Adding hydraulic clutch to 2nd Gen Firebird Trans Am / Camaro

Installing a hydraulic clutch into a 2nd gen Firebird, Trans Am or Camaro is not a simple task, but it can be done and the benefits are enormous. The optimal time to make such a swap is when you will be replacing the brake booster, as most of the work will require removal of the master cylinder and brake booster in order to add a new or modify your existing clutch pedal.

I Installed my hydraulic clutch while I was installing a Hydroboost power brake booster install in my 1981 Trans Am, then completed the install when I replaced my 3 speed TH350 automatic with a Tremec T56 Magnum (details of this swap coming in the next post).

I decided on going hydraulic as I was on the fence between doing a T56 Magnum or a TKO500/600 or maybe even sticking with a factory 4 speed. With a hydraulic clutch you can easily switch between various transmissions as well as not worry about the linkage interfering with the exhaust system. Future transmission swaps all I will have to do is connect the 4AN line followed by rebleeding the clutch and then call it done.

Options for 2nd Gen Firebird / Camaro

There are multiple options available for a 2nd gen hydraulic clutch swap. All options use the factory clutch pedal, which can easily be found at your favorite hot rod parts store. As for the hydraulic master cylinder, there are really only 3 options with 2 popular mounting brackets on the market.

Master cylinder bracket options

  • Detroit Speed bracket – It is not as thick as the McLeod bracket but if you bolt or weld it to your firewall it will be strong enough. It will accept a factory hydraulic master cylinder from a 98-2002 Firebird/Camaro, as well as the factory or McLeod master cylinder. The McLeod master will require a plate for sealing.
  • McLeod bracket – It comes with a kit, if you go with this bracket you will also use the McLeod master cylinder that comes with it.
  • Make your own – I wouldn’t bother, the Detroit Speed bracket is not that expensive, just get that if you are on a budget.

Master Cylinder options

  • McLeod master cylinder – This can be used with the Detroit Speed bracket but requires a custom plate to seal where the Detroit speed bracket has a gap.
  • Tilton master cylinder – This can be used with and is designed for the the Detroit Speed bracket.
  • Factory 98-2002 master cylinder – This can be used with the Detroit Speed bracket.

McLeod Hydraulic master cylinder kit for 2nd Gen Firebird / Camaro

I started out with a kit, the McLeod 1434005QD Hydraulic master cylinder and mount kit. The McLeod clutch master cylinder uses a Wilwood master cylinder and works well with a factory or factory like hydraulic clutch, which was what I planned on using.

The McLeod kit came with quality parts and a very nice machine aluminum mounting block for mounting the clutch perfectly with the clutch pedal. Their mounting bracket is very strong and thick and will not suffer from fatigue over time like others have complained about with other brand mounting brackets. The kit moves the clutch pivot point from the factory location which is centered with the clutch pedal to the left about 3/8″. This offset allows for the provided heim joint to be bolted to the side of the clutch pedal. This option is ideal that way the clutch pushrod does not collide with the clutch pedal arm.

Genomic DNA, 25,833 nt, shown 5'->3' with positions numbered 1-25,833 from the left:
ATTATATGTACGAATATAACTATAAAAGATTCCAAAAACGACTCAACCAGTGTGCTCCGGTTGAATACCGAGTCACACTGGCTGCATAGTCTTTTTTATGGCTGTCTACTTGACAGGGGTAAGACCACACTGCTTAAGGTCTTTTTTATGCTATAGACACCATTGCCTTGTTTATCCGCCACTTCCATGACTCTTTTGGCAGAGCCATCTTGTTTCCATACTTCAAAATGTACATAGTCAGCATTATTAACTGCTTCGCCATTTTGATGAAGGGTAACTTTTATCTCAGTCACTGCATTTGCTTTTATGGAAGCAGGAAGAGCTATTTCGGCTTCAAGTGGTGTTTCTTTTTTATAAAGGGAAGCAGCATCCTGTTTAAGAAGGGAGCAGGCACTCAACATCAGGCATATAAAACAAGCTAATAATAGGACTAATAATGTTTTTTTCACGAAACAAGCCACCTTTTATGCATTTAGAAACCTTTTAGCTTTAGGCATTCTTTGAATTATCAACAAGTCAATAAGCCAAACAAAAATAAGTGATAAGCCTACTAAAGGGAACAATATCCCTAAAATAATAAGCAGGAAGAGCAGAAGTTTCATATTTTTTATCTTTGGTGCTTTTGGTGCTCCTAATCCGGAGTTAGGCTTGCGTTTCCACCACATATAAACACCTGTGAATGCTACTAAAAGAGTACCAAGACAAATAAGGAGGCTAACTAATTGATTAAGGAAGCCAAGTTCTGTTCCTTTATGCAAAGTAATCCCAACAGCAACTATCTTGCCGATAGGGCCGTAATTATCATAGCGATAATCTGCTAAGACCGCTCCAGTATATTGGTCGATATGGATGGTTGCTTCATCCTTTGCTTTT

Unfortunately I have a 1981 which has a blade style fuse box. I believe 1980 and 81 use blade fuses where-as 70-79 use glass style fuses which should provide more clearance for this kit. For the blade style fuse box the hazard flasher and right most row of fuses are very close to the clutch pedal arm. You cannot use the provided McLeod mounting bracket without relocating the fuse box.

McLeod clutch bracket hits fuse box 2nd gen Firebird / Camaro

Detroit Speed clutch mounting bracket for 2nd gen Firebird / Camaro

Out of desperation, I ordered a Detroit Speed clutch mounting bracket, part number 070430. From my research it appeared the Detroit Speed bracket placed the clutch pedal rod in the same location as factory, which is centered with the pedal. When the bracket arrived, I confirmed it is intended to use with the factory clutch hole, where-as the McLeod moves the clutch hole toward the fuse box by 3/8″.

Detroit Speed (left) compared to McLeod (right) clutch mounting brackets
McLeod on top of Detroit Speed clutch mounting brackets
Detroit Speed on top of McLeod clutch mounting brackets

The Detroit Speed mounting bracket is about 1/2 the thickness of the McLeod bracket. Though I do not foresee a strength issue, if you are concerned about strength along the firewall, I strongly recommend the McLeod bracket if you can mount it.

Interestingly, both the Detroit Speed and McLeod mounting plates can work with a factory 4th gen Firebird/Camaro hydraulic clutch.

The Detroit Speed mounting bracket is designed for the Tilton clutch master cylinder and bracket adapter kit which has a larger footprint when bolted to the firewall. Because of this, the opening is larger. When placing the McLeod mount over top it left a large gab. To solve this, I used sheet metal to act as an intermediate plate between the Detroit Speed mounting plate and the McLeod clutch.